Many of nature’s phenomena have been observed by indigenous cultures throughout the world to have a “quartered” nature. For example, there are four directions. There are also other ways to naturally divide time and space into quadrants.

In the Northern hemisphere the sun is overhead and in the south at noon. Noon is the most yang time of the day, as midnight is the most yin. Hence, we correspond both south and noon with yang, and north and midnight with yin. The sun rises in the East and sets in the West. Hence, the morning hours and East are considered “rising yang,” while the afternoon and evening hours and West are considered “descending yin.”

Just as the day can be divided, so can the year. Summer solstice, on June 21, is the height of yang, while Winter solstice on December 21, is the depth of yin. The return to the sun in the Spring is rising yang, and the drop into Winter is descending yin. The most Eastern point is associated with the Spring equinox, and the most Western point is associated with the Autumn equinox.

Hence, we have a system that includes and divides both space (directions) and time (day and year). Everything that we as humans can know on this earth exists within this world of space and time. Hence we now have a system that can encompass and provide a basis of understanding for everything we experience.


The ancient Taoists observed that there are five basic energetic qualities that can be found in the human experience of the world. These have come to be known as the five elements. The five elements are a further elaboration of this grid that starts with the tao - is distinguished as yin and yang and is quartered by time and space. It should be understood this is not referring to wood itself, fire itself, earth itself, metal itself, or water itself, but rather the archetypes of these energies.

  • The wood element is rising, growing energy. It corresponds to the east, the morning, and springtime.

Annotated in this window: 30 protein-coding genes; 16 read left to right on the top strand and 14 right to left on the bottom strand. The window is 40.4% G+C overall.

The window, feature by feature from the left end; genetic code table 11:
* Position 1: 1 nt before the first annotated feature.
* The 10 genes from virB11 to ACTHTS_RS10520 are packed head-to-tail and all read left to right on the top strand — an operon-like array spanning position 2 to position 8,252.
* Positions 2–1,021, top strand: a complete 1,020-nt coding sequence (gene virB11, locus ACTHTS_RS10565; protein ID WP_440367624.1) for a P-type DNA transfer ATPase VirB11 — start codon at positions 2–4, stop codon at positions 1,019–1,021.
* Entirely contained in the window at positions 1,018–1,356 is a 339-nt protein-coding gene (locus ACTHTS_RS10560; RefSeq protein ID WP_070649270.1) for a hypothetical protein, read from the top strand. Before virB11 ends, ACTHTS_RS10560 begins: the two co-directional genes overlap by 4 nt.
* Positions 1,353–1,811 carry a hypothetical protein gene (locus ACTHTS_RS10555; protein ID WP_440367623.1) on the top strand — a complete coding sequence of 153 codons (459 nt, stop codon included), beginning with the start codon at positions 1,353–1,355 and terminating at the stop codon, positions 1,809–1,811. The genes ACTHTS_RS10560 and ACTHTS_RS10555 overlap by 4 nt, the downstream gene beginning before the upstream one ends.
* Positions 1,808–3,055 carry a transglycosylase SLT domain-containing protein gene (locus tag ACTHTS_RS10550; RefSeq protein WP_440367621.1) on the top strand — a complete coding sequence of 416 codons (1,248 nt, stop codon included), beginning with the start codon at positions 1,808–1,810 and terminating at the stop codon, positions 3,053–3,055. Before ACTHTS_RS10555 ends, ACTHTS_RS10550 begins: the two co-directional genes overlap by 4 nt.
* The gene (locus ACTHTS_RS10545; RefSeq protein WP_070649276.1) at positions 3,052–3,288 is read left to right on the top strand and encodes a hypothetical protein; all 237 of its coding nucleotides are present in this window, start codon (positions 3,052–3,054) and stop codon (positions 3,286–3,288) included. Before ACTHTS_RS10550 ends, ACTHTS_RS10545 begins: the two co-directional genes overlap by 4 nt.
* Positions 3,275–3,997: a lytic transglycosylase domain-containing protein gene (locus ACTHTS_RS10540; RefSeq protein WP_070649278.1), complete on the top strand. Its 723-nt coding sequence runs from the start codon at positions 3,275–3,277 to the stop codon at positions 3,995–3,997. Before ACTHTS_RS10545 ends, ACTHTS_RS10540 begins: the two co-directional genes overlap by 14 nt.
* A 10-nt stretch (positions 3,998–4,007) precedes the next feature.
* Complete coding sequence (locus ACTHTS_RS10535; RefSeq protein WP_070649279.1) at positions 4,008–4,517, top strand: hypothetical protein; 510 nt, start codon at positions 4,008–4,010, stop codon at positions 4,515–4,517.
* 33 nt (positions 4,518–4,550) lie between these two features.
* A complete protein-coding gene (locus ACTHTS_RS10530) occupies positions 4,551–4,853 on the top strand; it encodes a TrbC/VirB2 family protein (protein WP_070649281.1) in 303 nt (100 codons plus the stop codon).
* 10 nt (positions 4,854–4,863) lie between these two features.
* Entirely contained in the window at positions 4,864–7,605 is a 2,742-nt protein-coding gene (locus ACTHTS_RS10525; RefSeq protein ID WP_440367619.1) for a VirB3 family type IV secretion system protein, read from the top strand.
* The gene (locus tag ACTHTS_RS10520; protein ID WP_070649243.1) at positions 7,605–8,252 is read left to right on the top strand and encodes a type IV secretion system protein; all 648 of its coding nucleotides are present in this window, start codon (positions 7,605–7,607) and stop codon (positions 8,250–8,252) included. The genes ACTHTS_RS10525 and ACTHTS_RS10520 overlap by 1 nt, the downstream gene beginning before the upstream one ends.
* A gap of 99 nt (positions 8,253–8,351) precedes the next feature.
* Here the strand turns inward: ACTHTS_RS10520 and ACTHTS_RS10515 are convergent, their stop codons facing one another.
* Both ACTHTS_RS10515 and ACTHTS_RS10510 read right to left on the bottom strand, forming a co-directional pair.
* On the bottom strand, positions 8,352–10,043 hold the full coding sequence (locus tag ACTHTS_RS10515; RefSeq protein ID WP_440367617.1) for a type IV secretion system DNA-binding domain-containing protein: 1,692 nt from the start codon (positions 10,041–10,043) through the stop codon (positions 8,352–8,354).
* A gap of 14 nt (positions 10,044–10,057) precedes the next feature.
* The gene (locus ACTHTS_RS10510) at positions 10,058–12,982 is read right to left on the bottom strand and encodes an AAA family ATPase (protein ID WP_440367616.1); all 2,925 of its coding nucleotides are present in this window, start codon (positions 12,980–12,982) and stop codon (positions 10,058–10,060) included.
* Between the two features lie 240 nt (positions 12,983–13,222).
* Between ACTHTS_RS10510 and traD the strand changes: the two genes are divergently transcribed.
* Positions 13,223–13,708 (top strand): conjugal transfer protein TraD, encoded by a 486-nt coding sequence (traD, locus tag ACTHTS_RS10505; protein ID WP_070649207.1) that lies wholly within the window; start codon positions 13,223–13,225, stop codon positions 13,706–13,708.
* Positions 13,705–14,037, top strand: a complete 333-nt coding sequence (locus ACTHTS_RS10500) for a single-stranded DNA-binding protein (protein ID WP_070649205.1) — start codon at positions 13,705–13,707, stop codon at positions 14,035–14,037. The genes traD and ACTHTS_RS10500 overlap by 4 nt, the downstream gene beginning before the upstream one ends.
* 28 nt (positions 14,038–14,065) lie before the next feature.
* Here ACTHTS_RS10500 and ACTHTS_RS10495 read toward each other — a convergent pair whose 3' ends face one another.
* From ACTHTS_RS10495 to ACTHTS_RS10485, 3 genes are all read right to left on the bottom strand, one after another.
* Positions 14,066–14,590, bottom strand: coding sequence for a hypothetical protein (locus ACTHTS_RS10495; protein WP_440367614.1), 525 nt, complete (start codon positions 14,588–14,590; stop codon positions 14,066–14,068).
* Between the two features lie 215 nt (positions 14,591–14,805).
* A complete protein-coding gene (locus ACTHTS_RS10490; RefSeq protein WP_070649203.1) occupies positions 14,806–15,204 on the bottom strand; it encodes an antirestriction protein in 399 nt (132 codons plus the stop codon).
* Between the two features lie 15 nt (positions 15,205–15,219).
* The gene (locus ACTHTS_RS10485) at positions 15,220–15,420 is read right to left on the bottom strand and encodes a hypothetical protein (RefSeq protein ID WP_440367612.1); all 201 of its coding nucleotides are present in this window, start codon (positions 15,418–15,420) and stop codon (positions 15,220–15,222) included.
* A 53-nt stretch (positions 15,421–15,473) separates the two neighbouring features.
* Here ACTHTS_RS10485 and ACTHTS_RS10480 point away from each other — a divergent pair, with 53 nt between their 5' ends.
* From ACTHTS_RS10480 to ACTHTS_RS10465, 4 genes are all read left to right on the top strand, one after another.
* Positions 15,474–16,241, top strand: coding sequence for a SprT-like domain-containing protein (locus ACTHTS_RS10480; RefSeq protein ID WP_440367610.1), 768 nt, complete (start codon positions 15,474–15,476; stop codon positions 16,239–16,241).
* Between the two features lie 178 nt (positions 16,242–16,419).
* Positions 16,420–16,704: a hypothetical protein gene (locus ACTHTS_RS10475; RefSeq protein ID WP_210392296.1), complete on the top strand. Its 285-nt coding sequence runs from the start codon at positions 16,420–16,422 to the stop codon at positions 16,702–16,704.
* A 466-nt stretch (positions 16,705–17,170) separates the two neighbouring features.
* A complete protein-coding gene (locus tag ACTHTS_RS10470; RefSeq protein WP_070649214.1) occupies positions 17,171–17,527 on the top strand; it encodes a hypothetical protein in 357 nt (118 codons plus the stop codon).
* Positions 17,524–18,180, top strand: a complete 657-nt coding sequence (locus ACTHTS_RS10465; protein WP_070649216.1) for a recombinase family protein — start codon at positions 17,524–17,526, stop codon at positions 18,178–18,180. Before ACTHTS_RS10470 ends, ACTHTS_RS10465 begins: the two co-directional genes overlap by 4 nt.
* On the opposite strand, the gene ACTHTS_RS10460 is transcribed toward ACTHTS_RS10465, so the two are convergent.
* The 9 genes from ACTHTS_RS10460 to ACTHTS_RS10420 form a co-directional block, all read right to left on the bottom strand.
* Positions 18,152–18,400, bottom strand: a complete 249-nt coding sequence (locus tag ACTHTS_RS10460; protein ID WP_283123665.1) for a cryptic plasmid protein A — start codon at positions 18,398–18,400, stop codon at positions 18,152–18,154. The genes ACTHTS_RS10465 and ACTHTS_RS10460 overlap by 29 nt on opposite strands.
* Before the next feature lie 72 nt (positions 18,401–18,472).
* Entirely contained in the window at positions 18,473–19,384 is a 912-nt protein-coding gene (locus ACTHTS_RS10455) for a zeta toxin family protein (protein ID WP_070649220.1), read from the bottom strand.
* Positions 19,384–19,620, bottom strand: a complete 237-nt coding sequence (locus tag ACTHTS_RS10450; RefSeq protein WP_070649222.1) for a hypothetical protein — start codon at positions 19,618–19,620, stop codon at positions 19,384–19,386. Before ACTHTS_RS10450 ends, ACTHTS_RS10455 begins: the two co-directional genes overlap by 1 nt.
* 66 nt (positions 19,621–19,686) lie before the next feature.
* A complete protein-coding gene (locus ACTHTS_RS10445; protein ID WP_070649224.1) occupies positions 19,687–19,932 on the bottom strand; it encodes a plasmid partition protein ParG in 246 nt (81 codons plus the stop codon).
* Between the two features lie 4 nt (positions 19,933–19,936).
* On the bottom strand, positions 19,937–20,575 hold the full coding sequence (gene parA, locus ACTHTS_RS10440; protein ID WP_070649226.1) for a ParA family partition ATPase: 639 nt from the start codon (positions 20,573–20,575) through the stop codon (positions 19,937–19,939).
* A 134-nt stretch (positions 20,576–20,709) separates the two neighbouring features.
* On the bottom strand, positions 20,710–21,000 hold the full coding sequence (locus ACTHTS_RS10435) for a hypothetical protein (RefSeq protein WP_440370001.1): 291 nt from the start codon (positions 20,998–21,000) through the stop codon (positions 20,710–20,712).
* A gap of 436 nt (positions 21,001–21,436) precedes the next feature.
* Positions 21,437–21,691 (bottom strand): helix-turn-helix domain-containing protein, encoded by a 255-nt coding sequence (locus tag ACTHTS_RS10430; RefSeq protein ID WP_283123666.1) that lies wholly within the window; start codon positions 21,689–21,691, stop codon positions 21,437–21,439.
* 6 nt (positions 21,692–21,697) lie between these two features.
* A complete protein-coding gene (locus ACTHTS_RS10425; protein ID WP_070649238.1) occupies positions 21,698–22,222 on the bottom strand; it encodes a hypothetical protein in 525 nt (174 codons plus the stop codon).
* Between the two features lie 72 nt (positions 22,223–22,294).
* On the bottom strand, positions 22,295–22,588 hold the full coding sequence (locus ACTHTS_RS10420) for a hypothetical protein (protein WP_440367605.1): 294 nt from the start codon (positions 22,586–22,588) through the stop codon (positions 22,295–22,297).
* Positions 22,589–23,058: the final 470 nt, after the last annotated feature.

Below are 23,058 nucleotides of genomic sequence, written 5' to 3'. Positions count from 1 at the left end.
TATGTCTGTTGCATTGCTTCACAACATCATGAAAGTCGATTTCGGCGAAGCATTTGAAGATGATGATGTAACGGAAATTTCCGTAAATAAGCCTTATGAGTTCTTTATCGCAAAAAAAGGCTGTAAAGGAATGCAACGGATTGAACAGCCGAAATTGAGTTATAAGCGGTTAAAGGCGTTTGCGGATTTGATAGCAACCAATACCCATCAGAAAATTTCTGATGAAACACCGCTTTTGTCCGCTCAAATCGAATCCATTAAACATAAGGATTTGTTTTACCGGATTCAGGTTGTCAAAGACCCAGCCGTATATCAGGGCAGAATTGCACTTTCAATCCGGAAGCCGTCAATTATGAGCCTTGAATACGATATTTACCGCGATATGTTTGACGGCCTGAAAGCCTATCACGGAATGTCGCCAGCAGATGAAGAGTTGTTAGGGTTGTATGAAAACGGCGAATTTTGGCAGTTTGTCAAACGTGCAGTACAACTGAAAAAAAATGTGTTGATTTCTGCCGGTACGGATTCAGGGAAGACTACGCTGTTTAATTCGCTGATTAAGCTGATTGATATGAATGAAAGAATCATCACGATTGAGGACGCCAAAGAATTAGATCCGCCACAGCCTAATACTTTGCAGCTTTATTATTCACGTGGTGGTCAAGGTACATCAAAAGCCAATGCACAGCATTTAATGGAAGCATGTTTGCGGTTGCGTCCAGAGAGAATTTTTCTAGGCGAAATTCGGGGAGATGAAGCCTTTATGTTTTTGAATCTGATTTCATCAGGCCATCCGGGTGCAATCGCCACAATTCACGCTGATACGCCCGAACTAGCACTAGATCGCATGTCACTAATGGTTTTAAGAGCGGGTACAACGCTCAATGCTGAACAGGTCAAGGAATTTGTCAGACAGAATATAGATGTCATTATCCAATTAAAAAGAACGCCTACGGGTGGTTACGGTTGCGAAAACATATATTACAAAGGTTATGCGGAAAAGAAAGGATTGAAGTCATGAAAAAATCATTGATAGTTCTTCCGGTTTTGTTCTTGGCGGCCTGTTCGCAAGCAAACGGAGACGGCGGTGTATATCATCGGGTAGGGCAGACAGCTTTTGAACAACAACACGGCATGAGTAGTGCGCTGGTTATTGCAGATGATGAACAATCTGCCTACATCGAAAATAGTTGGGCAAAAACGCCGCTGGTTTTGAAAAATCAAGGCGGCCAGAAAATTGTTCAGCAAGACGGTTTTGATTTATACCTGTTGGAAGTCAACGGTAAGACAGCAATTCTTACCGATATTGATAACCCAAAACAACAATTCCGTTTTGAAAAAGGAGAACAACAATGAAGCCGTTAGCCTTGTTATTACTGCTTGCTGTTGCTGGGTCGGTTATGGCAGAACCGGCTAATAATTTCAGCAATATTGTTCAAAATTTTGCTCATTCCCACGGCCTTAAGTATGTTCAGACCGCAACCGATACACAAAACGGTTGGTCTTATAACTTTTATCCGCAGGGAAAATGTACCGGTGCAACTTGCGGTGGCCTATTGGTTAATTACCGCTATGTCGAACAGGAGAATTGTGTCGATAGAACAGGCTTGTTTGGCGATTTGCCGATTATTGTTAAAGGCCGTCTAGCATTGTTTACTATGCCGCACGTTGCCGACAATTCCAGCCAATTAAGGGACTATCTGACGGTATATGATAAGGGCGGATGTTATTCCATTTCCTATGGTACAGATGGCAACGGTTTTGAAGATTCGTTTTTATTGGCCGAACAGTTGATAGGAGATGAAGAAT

• Fire is expanding, outward energy, radiating out in all directions. It corresponds to the south, high noon, and summer.
  • The earth element is a downward energy, a movement back into earth. It’s time for the growing energy of crops to take a rest to sweeten and ripen before the harvest.
  • Metal is concentrating, compacting, gathering energy. It also corresponds to the west where the sun sets, evening time, and autumn.
  • Water is a “floaty” energy, and stillness. It is associated with the north, midnight, and winter.

The theory of the Five Elements is very complex. We each have all the Five Elements in our energy make-up, but in different proportions. We each have a Predominant Element determined by the date and year of our birth.

Feng shui uses the understanding of the energy of the Five Elements to either strengthen a supportive element or drain or control a destructive element. It isn't necessary to completely understand this theory. It is important to know the basics of the interactions of the Five Elements. Knowledge of the Five Elements is the key to creating a balanced, healthy home. If one of the Five Elements is too overpowering, or if an Element is missing, it is important to bring this into balance in the home, especially if the Element is supportive of your own Personal Element. I will be referring to this in any consultation.

It is from these basic principles, feng shui assessments are interpreted and analyzed .